Mother's Day

by nostalgia [Reviews - 6]

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  • All Ages
  • None
  • Angst, General



She is in love with an alien.

He tells her this on a warm summer's night, pointing at the sky, showing her his home. It is ridiculous, there is no such thing as life on other worlds. The star he points to seems weak and feeble, he tells her it is two stars, orbiting each other. They are massive, orange, impossibly old. He is probably lying, he is almost certainly toying with her.

Susan Smith believes him.




Her husband is an alien.

The wedding is a quiet affair, done in the manner of his people. He ties a strip of cloth around their hands, asks her absent parents for permission, kisses her until her hands move of their own accord and she feels the beating of his hearts.

She loves him. He loves her. They love each other. Nothing shall ever tear them apart.




He vanishes in autumn, as the leaves are turning yellow. Susan wakes up one morning and her husband is gone. He does not leave a note.

She waits for three weeks, then puts his belongings into boxes. She does not cry as she piles them up in the spare room. He might be back tomorrow, a wheezing-groan in the morning air. He might never come back at all. He might turn the clocks into liars and return three days ago. She has no way of telling, so she puts her hopes to one side.




She stops bleeding and she knows. This is when she needs him, if he ever comes back she will demand that he risk paradox and help her now.

As her body swells she thinks about the future. The television and the radio speak of the threat of Communism and the risk of nuclear war. She does not want to bring a child to this, but it seems she has no choice.




It is 1963, President Kennedy has just been assassinated. She gives birth at home on a dark November evening and the boy-child screams as he enters the world. She wipes the blood from his skin, holds him to her breast for the first feeding. She gives him a name, one that he will never wear in adulthood. It is an Earth name, a normal, common name. It suits him.




Her son starts talking early, manages to walk while his peers still stumble. Sometimes she thinks she can see time bending in his tiny hands. She is proud of him and not remotely frightened. She loves him with all her heart, unquestioning.

One day, while the boy is playing, someone comes to the house. Susan opens the door to her husband, and her stomach flips right over.




It is 1968, a year of revolutions. She sits quietly, hands in her lap, as her husband explains the benefits of an otherworldly eduction. It would be best to take the boy now, he says, before others notice the coldness of his skin, the weird beating of his hearts. She can come with them, to make a new life.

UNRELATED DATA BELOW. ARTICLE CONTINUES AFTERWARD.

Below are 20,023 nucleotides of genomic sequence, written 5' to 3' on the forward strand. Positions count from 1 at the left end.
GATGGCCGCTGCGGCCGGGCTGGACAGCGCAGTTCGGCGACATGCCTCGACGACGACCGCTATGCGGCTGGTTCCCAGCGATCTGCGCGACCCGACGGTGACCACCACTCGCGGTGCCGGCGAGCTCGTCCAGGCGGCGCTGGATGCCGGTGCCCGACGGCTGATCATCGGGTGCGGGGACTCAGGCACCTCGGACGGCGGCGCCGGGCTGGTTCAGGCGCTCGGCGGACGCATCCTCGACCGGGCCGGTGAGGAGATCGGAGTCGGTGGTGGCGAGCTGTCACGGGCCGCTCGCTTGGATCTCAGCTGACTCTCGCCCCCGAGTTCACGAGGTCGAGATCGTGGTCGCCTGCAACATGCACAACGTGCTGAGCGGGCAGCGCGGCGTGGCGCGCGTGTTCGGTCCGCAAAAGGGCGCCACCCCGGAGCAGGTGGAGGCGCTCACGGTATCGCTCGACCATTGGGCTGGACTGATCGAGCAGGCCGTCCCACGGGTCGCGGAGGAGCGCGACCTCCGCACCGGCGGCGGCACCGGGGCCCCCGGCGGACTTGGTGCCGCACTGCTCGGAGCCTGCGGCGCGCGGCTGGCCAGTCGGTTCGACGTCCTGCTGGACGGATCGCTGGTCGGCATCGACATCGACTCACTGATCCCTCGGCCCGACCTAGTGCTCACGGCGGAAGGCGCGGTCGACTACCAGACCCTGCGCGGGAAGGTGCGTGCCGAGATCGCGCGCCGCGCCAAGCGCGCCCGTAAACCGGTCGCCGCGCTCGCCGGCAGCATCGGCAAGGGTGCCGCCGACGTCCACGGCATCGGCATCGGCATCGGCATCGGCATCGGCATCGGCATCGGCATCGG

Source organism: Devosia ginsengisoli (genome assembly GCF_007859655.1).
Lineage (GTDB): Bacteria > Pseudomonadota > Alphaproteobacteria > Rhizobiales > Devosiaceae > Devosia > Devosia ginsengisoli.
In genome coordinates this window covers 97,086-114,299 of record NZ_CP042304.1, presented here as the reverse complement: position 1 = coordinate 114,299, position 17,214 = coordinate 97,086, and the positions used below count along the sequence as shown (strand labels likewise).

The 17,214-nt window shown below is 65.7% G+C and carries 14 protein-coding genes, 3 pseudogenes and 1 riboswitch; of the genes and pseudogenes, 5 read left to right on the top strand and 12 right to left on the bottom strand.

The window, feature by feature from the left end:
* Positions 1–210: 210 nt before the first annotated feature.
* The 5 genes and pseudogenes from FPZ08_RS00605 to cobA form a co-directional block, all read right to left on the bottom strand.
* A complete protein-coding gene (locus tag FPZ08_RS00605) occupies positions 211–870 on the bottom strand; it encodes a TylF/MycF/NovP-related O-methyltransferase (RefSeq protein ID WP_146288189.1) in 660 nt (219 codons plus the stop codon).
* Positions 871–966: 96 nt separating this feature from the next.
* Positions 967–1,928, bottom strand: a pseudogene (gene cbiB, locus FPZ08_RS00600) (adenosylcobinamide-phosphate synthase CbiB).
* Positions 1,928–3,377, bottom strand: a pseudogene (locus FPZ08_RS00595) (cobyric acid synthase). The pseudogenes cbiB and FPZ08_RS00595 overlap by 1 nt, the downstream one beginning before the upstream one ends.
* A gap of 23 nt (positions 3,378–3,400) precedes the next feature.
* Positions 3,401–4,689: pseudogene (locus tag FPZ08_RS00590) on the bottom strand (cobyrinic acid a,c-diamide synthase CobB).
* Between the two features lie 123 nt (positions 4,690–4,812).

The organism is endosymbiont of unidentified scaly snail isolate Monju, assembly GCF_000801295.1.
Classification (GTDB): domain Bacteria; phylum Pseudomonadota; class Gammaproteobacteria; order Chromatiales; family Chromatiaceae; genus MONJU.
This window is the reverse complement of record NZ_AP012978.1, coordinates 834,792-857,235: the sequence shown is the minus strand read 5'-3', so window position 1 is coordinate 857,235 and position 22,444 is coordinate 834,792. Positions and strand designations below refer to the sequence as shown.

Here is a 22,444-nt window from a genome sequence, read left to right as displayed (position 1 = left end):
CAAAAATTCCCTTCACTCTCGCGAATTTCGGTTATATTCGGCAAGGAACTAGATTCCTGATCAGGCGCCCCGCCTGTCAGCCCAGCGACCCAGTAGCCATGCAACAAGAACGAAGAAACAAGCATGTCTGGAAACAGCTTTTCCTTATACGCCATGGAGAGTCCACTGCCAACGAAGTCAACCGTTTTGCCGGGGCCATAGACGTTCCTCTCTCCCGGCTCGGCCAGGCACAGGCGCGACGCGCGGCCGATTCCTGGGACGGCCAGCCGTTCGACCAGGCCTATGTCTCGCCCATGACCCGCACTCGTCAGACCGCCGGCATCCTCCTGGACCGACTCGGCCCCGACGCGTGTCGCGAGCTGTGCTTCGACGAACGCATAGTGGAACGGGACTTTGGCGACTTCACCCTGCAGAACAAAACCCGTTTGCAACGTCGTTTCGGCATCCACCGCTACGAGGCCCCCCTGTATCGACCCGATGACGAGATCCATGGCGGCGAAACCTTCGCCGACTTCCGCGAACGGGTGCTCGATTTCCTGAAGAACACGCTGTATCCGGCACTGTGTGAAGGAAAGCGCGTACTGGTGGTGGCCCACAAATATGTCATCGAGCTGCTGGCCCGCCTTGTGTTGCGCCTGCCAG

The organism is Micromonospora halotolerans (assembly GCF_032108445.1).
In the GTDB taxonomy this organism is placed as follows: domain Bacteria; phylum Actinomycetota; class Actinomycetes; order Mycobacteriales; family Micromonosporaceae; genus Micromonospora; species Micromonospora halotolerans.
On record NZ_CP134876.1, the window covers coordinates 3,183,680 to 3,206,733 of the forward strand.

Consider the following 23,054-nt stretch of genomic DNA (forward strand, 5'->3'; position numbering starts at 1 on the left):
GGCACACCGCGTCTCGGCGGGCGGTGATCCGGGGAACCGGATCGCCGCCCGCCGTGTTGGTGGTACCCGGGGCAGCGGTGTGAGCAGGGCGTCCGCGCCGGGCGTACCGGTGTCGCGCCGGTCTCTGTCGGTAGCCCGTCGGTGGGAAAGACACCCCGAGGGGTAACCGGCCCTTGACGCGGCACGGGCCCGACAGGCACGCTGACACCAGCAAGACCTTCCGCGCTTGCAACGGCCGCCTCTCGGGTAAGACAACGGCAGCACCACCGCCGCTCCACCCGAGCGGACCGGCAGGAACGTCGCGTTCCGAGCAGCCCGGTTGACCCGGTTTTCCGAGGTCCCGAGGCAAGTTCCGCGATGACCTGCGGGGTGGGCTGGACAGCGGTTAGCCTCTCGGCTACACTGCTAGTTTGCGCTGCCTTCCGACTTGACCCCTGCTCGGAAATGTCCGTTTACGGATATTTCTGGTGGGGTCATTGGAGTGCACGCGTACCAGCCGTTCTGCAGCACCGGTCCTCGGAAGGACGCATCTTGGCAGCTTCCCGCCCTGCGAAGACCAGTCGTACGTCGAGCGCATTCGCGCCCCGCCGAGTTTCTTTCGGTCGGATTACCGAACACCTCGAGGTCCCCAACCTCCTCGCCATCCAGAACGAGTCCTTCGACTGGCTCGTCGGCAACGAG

Susan doesn't want to hear it, and protests that he gave them up when he left before. His moustache (his new, strange face) twitches as he argues, but time has made her strong and he backs away defeated, for now.




There are fairies at the bottom of the garden. Susan has always been wary of them, of the promises they make and the lies that they tell. Now she is desperate, and they are her only allies.

She slips an iron key onto a string and ties it round her son's neck. She asks for seven years, and is given five. Something happens in the garden, something that twists space and time together to keep the alien away.

The price will be high, but Susan doesn't care.




In 1972 her son is six. She takes him out for ice-cream and tells him that she loves him very much. He is too intent on sugar to listen, too innocent to worry when she blinks back tears. She buys him a book about the solar system, with large, bright pictures of the planets. He is fascinated by the photograph of Earth from the Moon, taken just a few short years before.

Susan tries to tell him about the future, but he doesn't want to listen and she does not wish to speak.

There is one year left.




In June of 1973 there is a solar eclipse and her husband arrives at totality. Susan brings her son to the bottom of the garden, carries his suitcase to the door of the alien ship. She glances inside, sees that it stretches to eternity. Her husband has never lied to her.

She tells the boy that he is going to visit his father for an unspecified length of time. There will be red grass and silver leaves. He will start school and he can have a pet, if he promises to care for it. She slips a bag of Jelly Babies into his coat pocket and kisses his cheek.




The fairies come to her that night as she is lying in her bed unable to close her eyes. They tell her that her son will be a murderer, that his hands will be coated in blood. He will never have a home and he will always be alone. They think that this is funny.

Susan runs a bath and takes all the pills she can find in the house.

She does not die, and she never knows what saved her. She remembers a dark-haired man and a Scottish accent like her own, but his words are forgotten when she wakes the next morning.




She does not see her son grow up, but sometimes she thinks she feels him watching. Her garden always blooms and the fairies are long-gone. When she is sick she gets better in the night, and there is always money in the bank.

One morning she finds an old iron key lying on the window-sill. There is no note.





Susan Smith dies on New Year's Eve, with grey hair and wrinkled skin. Her last conscious thought is that she thinks she knows the young man who is sitting at her bedside. He is English and she feels the brush of tweed against her hand as she closes her eyes for the last time.

She never sees the silver leaves.